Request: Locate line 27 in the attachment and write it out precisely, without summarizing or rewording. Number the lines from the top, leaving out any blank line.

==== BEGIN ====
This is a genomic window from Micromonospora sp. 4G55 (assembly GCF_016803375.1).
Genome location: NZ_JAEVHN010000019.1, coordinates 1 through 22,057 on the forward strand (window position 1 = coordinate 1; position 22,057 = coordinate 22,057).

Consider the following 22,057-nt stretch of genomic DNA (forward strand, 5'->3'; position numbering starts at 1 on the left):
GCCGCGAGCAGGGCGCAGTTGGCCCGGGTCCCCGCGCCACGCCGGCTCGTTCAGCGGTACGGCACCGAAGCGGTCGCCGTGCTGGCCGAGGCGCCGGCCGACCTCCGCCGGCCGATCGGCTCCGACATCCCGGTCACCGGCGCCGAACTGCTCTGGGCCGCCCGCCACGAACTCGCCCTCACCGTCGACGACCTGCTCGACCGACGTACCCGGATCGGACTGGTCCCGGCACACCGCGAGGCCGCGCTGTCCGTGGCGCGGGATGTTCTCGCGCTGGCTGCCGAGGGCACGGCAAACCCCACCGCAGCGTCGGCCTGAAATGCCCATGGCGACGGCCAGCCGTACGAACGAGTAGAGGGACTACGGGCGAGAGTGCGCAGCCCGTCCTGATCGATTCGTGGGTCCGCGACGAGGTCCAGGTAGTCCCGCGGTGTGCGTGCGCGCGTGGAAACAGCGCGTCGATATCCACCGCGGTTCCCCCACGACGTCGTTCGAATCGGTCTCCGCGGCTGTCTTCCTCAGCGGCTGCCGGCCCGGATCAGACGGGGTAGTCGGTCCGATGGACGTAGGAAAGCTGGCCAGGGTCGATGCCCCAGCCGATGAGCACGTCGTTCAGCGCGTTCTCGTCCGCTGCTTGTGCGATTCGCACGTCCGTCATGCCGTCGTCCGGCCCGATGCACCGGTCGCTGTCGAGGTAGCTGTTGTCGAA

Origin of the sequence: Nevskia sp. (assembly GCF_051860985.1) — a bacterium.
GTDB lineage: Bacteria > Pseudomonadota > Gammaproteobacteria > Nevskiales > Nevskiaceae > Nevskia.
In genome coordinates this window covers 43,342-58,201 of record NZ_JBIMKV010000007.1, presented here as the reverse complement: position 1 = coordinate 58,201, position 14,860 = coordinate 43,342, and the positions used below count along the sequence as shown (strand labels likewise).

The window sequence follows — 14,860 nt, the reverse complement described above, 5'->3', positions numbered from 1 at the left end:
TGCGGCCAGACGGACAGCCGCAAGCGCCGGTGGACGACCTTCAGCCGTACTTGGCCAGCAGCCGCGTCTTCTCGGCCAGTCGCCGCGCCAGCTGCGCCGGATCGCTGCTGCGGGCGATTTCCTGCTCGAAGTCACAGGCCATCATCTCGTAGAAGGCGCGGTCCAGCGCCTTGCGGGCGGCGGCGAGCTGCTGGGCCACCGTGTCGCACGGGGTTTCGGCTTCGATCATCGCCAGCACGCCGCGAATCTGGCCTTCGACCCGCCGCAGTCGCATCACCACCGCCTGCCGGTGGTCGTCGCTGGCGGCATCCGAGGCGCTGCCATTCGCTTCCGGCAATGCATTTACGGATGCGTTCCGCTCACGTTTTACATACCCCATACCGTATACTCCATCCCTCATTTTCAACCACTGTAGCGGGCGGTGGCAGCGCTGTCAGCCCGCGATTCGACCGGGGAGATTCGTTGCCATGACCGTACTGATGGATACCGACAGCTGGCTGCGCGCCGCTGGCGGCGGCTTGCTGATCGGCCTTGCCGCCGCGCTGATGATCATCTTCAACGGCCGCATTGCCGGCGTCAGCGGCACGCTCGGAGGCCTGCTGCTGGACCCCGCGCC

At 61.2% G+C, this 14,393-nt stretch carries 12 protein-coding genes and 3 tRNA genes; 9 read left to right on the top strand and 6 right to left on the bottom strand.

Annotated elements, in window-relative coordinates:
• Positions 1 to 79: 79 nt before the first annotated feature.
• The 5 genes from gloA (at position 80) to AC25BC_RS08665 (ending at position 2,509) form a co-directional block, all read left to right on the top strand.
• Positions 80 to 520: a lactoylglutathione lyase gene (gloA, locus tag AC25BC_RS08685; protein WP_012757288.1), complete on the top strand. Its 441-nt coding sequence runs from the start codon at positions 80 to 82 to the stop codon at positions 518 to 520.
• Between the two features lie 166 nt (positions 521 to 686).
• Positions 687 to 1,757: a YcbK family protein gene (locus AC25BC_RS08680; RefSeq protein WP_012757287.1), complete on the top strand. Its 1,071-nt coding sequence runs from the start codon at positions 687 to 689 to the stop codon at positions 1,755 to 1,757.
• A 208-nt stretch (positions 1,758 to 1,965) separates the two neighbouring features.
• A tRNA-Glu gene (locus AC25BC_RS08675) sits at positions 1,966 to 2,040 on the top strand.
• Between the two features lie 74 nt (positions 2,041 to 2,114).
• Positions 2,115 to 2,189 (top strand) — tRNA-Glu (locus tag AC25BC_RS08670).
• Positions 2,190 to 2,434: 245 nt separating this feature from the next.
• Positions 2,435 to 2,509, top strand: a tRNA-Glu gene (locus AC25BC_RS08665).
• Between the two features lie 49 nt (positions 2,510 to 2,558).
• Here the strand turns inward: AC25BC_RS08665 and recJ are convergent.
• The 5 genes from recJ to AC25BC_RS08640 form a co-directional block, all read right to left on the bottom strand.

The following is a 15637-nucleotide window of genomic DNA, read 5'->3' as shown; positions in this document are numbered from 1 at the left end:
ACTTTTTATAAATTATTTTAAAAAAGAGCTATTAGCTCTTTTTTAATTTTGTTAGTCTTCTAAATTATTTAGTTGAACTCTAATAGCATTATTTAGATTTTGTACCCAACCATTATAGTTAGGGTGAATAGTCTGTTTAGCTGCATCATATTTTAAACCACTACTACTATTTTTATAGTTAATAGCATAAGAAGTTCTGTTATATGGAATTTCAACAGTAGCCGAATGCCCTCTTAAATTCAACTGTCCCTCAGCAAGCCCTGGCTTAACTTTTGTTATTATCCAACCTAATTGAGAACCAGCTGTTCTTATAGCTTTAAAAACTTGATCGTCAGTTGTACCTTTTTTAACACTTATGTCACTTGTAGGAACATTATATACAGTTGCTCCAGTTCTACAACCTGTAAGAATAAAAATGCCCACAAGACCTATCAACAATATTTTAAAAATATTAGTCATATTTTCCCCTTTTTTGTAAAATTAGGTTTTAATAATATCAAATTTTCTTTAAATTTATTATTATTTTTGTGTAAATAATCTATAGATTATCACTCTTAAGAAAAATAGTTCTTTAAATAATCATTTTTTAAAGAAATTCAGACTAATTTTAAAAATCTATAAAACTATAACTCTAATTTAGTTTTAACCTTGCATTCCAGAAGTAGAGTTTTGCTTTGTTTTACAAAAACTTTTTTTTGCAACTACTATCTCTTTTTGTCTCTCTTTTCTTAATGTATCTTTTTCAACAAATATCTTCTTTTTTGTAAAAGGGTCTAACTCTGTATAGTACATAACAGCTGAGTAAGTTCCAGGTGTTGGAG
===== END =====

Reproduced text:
ACTTTTTATAAATTATTTTAAAAAAGAGCTATTAGCTCTTTTTTAATTTTGTTAGTCTTCTAAATTATTTAGTTGAACTCTAATAGCATTATTTAGATTTTGTACCCAACCATTATAGTTAGGGTGAATAGTCTGTTTAGCTGCATCATATTTTAAACCACTACTACTATTTTTATAGTTAATAGCATAAGAAGTTCTGTTATATGGAATTTCAACAGTAGCCGAATGCCCTCTTAAATTCAACTGTCCCTCAGCAAGCCCTGGCTTAACTTTTGTTATTATCCAACCTAATTGAGAACCAGCTGTTCTTATAGCTTTAAAAACTTGATCGTCAGTTGTACCTTTTTTAACACTTATGTCACTTGTAGGAACATTATATACAGTTGCTCCAGTTCTACAACCTGTAAGAATAAAAATGCCCACAAGACCTATCAACAATATTTTAAAAATATTAGTCATATTTTCCCCTTTTTTGTAAAATTAGGTTTTAATAATATCAAATTTTCTTTAAATTTATTATTATTTTTGTGTAAATAATCTATAGATTATCACTCTTAAGAAAAATAGTTCTTTAAATAATCATTTTTTAAAGAAATTCAGACTAATTTTAAAAATCTATAAAACTATAACTCTAATTTAGTTTTAACCTTGCATTCCAGAAGTAGAGTTTTGCTTTGTTTTACAAAAACTTTTTTTTGCAACTACTATCTCTTTTTGTCTCTCTTTTCTTAATGTATCTTTTTCAACAAATATCTTCTTTTTTGTAAAAGGGTCTAACTCTGTATAGTACATAACAGCTGAGTAAGTTCCAGGTGTTGGAG